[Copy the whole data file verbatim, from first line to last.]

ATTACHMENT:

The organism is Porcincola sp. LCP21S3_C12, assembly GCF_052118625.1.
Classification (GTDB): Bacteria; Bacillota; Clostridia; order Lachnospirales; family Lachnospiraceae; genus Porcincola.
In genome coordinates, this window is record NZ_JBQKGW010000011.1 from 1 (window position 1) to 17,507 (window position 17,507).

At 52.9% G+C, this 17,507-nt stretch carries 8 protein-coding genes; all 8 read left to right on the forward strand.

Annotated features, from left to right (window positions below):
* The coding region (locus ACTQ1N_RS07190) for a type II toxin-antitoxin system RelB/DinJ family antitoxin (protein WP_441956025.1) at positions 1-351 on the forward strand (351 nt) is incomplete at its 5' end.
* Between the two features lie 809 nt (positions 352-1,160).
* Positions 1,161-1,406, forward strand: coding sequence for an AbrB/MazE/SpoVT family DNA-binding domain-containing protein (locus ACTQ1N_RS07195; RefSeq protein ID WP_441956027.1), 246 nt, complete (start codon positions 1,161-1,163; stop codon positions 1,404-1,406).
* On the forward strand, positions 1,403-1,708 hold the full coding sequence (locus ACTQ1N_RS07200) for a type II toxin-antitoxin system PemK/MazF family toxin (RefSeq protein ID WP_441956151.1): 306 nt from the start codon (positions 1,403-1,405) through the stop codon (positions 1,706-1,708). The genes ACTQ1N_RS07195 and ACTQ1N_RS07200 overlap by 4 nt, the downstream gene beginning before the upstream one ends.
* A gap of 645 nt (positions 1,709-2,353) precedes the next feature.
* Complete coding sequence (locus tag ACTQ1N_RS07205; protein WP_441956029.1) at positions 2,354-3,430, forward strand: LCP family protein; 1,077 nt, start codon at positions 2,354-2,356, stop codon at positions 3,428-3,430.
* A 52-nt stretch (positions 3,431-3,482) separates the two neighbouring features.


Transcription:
The organism is Porcincola sp. LCP21S3_C12, assembly GCF_052118625.1.
Classification (GTDB): Bacteria; Bacillota; Clostridia; order Lachnospirales; family Lachnospiraceae; genus Porcincola.
In genome coordinates, this window is record NZ_JBQKGW010000011.1 from 1 (window position 1) to 17,507 (window position 17,507).

At 52.9% G+C, this 17,507-nt stretch carries 8 protein-coding genes; all 8 read left to right on the forward strand.

Annotated features, from left to right (window positions below):
* The coding region (locus ACTQ1N_RS07190) for a type II toxin-antitoxin system RelB/DinJ family antitoxin (protein WP_441956025.1) at positions 1-351 on the forward strand (351 nt) is incomplete at its 5' end.
* Between the two features lie 809 nt (positions 352-1,160).
* Positions 1,161-1,406, forward strand: coding sequence for an AbrB/MazE/SpoVT family DNA-binding domain-containing protein (locus ACTQ1N_RS07195; RefSeq protein ID WP_441956027.1), 246 nt, complete (start codon positions 1,161-1,163; stop codon positions 1,404-1,406).
* On the forward strand, positions 1,403-1,708 hold the full coding sequence (locus ACTQ1N_RS07200) for a type II toxin-antitoxin system PemK/MazF family toxin (RefSeq protein ID WP_441956151.1): 306 nt from the start codon (positions 1,403-1,405) through the stop codon (positions 1,706-1,708). The genes ACTQ1N_RS07195 and ACTQ1N_RS07200 overlap by 4 nt, the downstream gene beginning before the upstream one ends.
* A gap of 645 nt (positions 1,709-2,353) precedes the next feature.
* Complete coding sequence (locus tag ACTQ1N_RS07205; protein WP_441956029.1) at positions 2,354-3,430, forward strand: LCP family protein; 1,077 nt, start codon at positions 2,354-2,356, stop codon at positions 3,428-3,430.
* A 52-nt stretch (positions 3,431-3,482) separates the two neighbouring features.